March 19th, 2024

Your January and February global market update

In our stock market update for the final two months of 2023, we reported that global indices had experienced upswings across the board.

After the intense dips that occurred between 2020 and 2023, there was finally some good news for investors who may have breathed a sigh of relief at the end of last year.

As you can see from the below table, by the end of February 2024, several global indices reported gains once again – although compared with the upticks seen in December, some indices experienced a slowdown in growth.

Source: JP Morgan. Figures relevant for time frame between 1 February 2024 and 29 February 2024.

As the first quarter of 2024 draws to a close, find out all you need to know about how markets performed in January and February of this year, plus what these movements could mean for your investment portfolio.


UK equities fell in January 2024 but rebounded again in February, with the FTSE All-Share index seeing a 0.2% increase by the end of the month.

In part, the somewhat stagnant performance of UK equities may have come down to stubborn inflation. However, inflation fell by more than expected in the year to February 2024 – to 3.4% the Office for National Statistics (ONS) reports – fuelling expectations that the Bank of England may start to cut interest rates in the summer.

What’s more, official data published by the BBC found that the UK entered a recession in the final three months of 2023, potentially dampening investors’ enthusiasm at the start of the year. This said, the UK is not predicted to be in a recession for long, potentially having a positive effect on market performance going forward.

Nevertheless, UK holdings stood firm against this news, as evidenced by the FTSE All-Share’s gain of 0.2%.

While growth may not have been hugely impressive in January and February, the anticipation of chancellor Jeremy Hunt’s tax-cutting Spring Budget may have brought hopes for a more stable future in the coming months. You can read our full insights about the winners and losers of the 2024 Spring Budget, and a full summary of the chancellor’s announcements, on our news page.


With investors hoping that the Federal Reserve (Fed) would cut interest rates at the end of January, and strong gains from large cap tech stocks, US markets performed very well in January.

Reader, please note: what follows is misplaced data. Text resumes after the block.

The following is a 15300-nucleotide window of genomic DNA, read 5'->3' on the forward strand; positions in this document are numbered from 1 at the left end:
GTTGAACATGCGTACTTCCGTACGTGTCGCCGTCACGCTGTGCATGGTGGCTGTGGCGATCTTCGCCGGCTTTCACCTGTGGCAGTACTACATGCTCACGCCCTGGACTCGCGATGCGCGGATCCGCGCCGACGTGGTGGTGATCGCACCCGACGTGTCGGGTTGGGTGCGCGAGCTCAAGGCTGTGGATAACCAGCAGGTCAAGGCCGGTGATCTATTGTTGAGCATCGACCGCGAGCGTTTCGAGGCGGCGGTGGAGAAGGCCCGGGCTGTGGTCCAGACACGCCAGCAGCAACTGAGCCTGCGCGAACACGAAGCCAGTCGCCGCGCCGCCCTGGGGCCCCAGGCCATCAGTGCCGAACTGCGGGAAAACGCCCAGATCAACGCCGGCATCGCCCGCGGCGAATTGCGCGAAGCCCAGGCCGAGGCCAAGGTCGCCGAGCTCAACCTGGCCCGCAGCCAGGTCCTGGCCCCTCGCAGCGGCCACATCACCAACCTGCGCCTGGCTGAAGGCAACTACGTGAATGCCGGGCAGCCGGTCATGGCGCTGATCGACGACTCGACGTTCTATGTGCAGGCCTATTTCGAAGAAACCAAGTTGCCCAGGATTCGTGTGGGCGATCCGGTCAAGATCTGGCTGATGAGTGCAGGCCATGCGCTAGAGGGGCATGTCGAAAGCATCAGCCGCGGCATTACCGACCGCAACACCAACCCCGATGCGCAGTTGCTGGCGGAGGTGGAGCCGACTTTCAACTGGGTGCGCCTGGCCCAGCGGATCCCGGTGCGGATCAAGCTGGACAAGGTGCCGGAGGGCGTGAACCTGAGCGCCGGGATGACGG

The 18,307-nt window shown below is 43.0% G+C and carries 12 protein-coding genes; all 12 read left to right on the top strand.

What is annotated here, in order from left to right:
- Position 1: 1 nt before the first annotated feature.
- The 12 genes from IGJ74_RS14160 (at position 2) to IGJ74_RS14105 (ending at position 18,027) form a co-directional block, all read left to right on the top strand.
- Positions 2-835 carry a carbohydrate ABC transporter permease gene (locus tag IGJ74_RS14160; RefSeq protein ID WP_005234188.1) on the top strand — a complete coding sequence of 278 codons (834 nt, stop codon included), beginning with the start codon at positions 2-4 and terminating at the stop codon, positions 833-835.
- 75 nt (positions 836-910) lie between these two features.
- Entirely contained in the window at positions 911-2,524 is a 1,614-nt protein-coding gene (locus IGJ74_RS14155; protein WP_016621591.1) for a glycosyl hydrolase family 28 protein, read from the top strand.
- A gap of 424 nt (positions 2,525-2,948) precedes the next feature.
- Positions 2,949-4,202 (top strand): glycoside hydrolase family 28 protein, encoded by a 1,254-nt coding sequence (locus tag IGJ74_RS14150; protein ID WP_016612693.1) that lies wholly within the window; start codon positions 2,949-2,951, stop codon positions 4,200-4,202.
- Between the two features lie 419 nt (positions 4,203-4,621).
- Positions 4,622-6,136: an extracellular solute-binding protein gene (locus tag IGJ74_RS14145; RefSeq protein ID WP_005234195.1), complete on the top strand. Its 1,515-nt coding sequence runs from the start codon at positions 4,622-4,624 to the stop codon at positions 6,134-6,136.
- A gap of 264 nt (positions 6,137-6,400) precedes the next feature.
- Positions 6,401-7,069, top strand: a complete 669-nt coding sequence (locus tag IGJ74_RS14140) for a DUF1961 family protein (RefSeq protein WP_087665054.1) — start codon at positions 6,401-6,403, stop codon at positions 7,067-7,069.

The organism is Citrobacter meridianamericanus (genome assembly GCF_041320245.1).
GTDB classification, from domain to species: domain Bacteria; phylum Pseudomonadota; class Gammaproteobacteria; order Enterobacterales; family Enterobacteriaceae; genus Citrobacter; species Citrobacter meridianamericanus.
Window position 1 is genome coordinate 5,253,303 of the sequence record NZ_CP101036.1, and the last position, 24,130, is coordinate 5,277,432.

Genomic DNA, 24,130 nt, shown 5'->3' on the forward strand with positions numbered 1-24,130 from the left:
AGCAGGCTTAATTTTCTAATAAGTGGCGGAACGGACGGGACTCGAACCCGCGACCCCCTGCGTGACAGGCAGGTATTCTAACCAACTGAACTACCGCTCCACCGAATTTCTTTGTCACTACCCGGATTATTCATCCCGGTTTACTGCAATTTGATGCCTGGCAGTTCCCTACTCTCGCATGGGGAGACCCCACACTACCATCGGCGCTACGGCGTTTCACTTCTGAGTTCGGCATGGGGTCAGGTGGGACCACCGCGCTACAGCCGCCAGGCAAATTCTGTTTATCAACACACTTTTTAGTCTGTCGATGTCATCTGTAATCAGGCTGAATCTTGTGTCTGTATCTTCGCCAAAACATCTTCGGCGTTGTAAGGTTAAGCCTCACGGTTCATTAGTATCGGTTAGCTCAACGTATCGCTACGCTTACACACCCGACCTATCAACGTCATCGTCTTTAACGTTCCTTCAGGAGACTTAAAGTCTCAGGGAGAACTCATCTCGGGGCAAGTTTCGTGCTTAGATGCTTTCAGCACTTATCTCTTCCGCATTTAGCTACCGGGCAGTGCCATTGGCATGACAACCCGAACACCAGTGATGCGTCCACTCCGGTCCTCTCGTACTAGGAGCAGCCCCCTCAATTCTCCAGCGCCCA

At the end of the month, the Fed surprised investors and consumers by holding firm on interest rates, maintaining the central rate at between 5% and 5.25%. Schroders reports that a March rate cut is “unlikely”, which could affect US market performance going forward.

For now, however, US holdings are proving resilient, with the S&P 500 seeing a 5.3% gain in the month of February.

One important contributing factor to US markets is the upcoming presidential elections. While it is yet unclear which way the pendulum will swing, it could be wise to keep in mind that US markets may prove volatile in the coming months. As such, consulting your financial planner before making changes to your US holdings could be helpful, especially in a time of political change.


Similarly to interest rate hopes that bolstered US investors at the start of the year, European equities rose in January under the assumption that the European Central Bank (ECB) may cut interest rates. However, seeing as inflation in this region rose from 2.4% to 2.9% in December, the ECB did not slash rates as hoped.

In more positive news, CNBC reports that inflation eased from 2.8% to 2.6% in February, and the European technology sector did extremely well, helping to boost the MSCI Europe ex-UK index to its 2.8% gain. It is important to note that the ECB has been firm in its position of higher-for-longer interest rates, so it may be wise to assume that no drastic rate cuts may be made in the near future.

Of course, the ongoing war in Ukraine means that several sectors in Europe may remain volatile in the coming months.


The Japan TOPIX index rose by 4.9% between 1 and 29 February, and the MSCI Asia ex-Japan finished the month with a 5.6% gain.

Japan’s technology sector has seen a considerable amount of interest from global investors, leading the TOPIX to end 2023 with a 28.3% gain at the end of 2023 – so its continued upward trajectory may be welcome news to those invested in Japanese holdings.

Outside of Japan, China’s poor economic outlook is beginning to see better days after lunar new year spending boosted economic activity, Reuters reports. In turn, Schroders reports that China was one of the strongest mainland Asian markets in February, alongside South Korea and Taiwan.

Work with a financial planner to create an investment portfolio designed with your goals in mind

If you are looking to establish, expand, or diversify your investment portfolio, working with us could offer significant advantages.

Our experts are here to help you assess your appetite for risk and desired time frame, so you can invest your wealth with your unique goals in mind. To learn more, email or request a callback from one of our advisers.

Please note

This article is no substitute for financial advice and should not be treated as such. To determine the best course of action for your individual circumstances, please contact us.

The value of your investments (and any income from them) can go down as well as up and you may not get back the full amount you invested. Past performance is not a reliable indicator of future performance.

Investments should be considered over the longer term and should fit in with your overall attitude to risk and financial circumstances.

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